Musical styles covered everything from Power Pop, electronic and avant garde to anarchist punk, skinhead, metal and reggae. I went to everything, almost every night some weeks. It felt like a real ground swell of activity. Something was happening and it all felt connected, with a lot of links forged between the local scenes in different towns and cities. Fanzines were pivotal in this. They were the glue that connected everything up, offering contacts, information, and a feeling that it all made sense. Lots of new fanzines sprang up at the time. Coventry alone had well over 20 separate fanzines in the period 1979 -1983, with around 17 going at the same time. People didn’t choose between them, they just bought them all. Some fanzines spawned bands that later became well known. Napalm Death was formed by the 12 and 13 year old editors of a Coventry fanzine called Antisocial. They used to hide at the back of gigs and I’d buy them cider.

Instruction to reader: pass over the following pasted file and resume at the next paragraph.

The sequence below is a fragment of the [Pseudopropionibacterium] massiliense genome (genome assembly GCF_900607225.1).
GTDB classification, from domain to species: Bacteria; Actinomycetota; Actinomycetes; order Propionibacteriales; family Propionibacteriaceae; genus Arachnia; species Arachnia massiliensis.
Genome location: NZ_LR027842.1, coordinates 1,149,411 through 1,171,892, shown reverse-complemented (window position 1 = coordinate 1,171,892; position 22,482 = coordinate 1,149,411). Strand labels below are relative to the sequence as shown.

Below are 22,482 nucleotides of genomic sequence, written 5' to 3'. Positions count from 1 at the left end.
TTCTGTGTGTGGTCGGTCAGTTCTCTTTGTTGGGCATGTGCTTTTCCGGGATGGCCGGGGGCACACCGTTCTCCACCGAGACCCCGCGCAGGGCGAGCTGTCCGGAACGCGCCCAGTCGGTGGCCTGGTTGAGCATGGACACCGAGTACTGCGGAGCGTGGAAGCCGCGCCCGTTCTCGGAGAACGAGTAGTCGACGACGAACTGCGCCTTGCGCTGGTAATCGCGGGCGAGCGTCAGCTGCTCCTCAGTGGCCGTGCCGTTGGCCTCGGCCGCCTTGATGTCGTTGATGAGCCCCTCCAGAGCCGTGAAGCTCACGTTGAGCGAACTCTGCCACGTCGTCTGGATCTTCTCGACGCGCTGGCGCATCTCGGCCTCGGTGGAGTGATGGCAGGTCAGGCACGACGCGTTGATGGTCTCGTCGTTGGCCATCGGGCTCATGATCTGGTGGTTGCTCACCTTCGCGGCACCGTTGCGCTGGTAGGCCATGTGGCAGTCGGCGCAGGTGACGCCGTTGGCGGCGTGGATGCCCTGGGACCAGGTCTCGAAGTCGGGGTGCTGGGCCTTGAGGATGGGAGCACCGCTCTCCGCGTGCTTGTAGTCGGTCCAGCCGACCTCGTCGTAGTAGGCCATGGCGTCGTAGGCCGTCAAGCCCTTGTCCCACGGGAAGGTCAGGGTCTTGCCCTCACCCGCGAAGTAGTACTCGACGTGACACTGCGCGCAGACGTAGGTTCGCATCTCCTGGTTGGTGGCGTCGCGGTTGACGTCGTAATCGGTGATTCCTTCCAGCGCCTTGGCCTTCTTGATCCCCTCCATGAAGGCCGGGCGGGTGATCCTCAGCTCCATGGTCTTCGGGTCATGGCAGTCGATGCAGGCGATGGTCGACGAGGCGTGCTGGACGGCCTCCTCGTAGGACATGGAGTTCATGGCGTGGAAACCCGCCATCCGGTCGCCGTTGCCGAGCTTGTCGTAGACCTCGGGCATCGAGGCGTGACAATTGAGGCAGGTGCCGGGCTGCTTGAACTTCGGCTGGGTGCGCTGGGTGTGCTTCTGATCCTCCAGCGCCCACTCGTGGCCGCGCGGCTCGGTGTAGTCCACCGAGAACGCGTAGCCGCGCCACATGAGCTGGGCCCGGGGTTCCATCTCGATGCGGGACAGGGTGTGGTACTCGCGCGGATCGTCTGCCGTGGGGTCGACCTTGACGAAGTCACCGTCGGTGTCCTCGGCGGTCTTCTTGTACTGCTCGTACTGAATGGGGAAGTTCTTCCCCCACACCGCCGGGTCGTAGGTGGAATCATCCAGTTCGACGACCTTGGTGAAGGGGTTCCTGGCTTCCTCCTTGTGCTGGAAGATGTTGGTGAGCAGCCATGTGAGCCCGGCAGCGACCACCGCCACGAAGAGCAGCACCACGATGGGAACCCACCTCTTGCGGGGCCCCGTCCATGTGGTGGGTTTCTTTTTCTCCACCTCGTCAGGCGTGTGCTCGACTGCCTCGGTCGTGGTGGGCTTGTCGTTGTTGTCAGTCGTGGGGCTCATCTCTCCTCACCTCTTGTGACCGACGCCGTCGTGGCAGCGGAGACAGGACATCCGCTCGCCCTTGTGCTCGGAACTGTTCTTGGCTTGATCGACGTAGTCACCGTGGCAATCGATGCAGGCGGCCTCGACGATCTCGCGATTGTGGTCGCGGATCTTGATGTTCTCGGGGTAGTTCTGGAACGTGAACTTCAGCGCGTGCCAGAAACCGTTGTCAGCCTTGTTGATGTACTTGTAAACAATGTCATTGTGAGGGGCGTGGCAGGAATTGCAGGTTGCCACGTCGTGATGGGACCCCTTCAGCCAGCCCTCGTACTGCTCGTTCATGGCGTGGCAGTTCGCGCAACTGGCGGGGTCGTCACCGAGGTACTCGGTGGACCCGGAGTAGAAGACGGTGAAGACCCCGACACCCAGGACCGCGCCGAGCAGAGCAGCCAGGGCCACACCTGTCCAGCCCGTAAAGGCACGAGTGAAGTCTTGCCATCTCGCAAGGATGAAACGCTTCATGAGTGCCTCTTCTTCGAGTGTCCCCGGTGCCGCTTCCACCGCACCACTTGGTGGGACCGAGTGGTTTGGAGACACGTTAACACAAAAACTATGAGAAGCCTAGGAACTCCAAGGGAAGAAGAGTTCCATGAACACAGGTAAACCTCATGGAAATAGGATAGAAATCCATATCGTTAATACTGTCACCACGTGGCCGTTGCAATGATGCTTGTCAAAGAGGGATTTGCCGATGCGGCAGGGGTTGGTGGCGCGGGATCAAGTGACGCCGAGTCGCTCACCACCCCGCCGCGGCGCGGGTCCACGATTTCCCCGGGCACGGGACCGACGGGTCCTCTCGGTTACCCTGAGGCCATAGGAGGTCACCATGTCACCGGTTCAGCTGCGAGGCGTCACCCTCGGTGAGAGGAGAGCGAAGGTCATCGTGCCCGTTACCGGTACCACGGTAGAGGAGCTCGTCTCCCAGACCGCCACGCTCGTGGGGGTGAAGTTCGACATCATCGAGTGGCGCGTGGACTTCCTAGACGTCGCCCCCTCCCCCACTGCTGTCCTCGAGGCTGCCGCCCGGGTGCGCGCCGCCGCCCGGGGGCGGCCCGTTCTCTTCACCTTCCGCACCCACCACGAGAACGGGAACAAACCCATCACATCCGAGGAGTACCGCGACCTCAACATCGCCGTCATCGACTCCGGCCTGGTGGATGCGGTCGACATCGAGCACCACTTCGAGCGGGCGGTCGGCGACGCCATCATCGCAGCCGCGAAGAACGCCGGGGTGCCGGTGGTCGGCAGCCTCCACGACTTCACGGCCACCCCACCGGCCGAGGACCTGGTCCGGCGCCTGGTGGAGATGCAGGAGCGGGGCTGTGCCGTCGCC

I guess what I am trying to say is that a symbiotic relationship existed between the fanzines and the bands. Without fanzines, it didn’t feel like anything was connected, but without the bands and venues there would have been nowhere to come together. You could attach all sorts of social significance to that, but at the time it just seemed like a lot of people getting together and having some fun.”
Mrs Thatcher was obviously a ‘hate figure’, but how might you characterize your zines’ political stance?
She certainly was, and it looks like the current Government is going much the same way. In some ways, having such a socially divisive figure heading the Government helped to stimulate our creativity. The ‘Us versus Them’ feeling that existed at the time created a ripe environment for doing something different. Fanzines have a long association with protest as you know, so it seemed absolutely right that they came together with rebellious music against a background of strikes, dissent and (with the Miners’ strike) virtual civil war across the country.